Interest, indeed fascination, with developmental abnormalities stretches back at least to the Neolithic period. A sculpture of a two-headed individual dated 6500 BC was excavated from southern Turkey, while cuneiform characters on seventh century BC clay tablets discovered in the Royal Library at Nineveh record 62 different human malformations known to the Babylonians. Syndromes such as Treacher Collins were depicted in Mexican statues as early as AD 2. Given such extended interest, we might expect that all possible syndromes would have been identified long ago. But syndromology is not dead; one or more new syndromes are described somewhere in the world each week. Syndromes involving neural tube defects (Table 11.1) are second only to heart defects as a source of perinatal mortality in humans, accounting for some 15% of perinatal deaths in the United Kingdom alone. Fortunately, folic acid has proven to be very effective in preventing as many as 70% of human neural tube defects, such as spina bifida, to which defective neural crest contributes. Because of the relationship between ultraviolet light and folic acid, melanin may also protect against neural tube defects.1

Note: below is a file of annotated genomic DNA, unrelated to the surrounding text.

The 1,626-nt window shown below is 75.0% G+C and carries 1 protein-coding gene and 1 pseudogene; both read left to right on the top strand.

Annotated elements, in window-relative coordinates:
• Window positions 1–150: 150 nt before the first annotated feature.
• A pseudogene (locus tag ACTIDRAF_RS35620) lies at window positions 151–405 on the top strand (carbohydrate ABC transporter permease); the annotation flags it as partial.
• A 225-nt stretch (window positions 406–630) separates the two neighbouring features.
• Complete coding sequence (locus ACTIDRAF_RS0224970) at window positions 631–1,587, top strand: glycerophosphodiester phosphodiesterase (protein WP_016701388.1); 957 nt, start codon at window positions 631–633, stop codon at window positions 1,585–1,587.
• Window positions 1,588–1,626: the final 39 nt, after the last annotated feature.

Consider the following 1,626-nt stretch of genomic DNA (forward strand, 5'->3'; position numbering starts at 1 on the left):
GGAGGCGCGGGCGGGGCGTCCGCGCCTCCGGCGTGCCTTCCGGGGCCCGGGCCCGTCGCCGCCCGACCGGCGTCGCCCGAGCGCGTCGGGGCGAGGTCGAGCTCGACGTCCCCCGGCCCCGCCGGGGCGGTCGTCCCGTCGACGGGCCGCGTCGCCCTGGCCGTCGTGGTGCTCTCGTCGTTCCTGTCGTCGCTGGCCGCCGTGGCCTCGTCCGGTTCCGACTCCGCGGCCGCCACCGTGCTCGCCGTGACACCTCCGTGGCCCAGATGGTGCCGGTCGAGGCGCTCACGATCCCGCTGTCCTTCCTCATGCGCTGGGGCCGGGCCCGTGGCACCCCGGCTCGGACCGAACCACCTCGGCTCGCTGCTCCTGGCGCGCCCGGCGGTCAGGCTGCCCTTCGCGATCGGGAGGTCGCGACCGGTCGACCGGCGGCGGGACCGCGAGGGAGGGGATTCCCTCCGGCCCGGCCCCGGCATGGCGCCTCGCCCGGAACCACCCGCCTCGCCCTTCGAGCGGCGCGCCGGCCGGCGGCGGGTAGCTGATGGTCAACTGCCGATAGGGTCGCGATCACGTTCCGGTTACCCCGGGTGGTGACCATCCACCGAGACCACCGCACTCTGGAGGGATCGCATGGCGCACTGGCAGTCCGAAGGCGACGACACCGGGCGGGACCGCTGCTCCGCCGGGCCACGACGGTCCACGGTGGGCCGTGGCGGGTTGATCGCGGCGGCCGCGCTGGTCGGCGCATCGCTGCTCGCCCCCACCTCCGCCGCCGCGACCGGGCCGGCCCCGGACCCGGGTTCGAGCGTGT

KeywordsNeural Crest Neural Crest Cell Cleft Palate DiGeorge Syndrome Neural Crest Origin
Unable to display preview. Download preview PDF.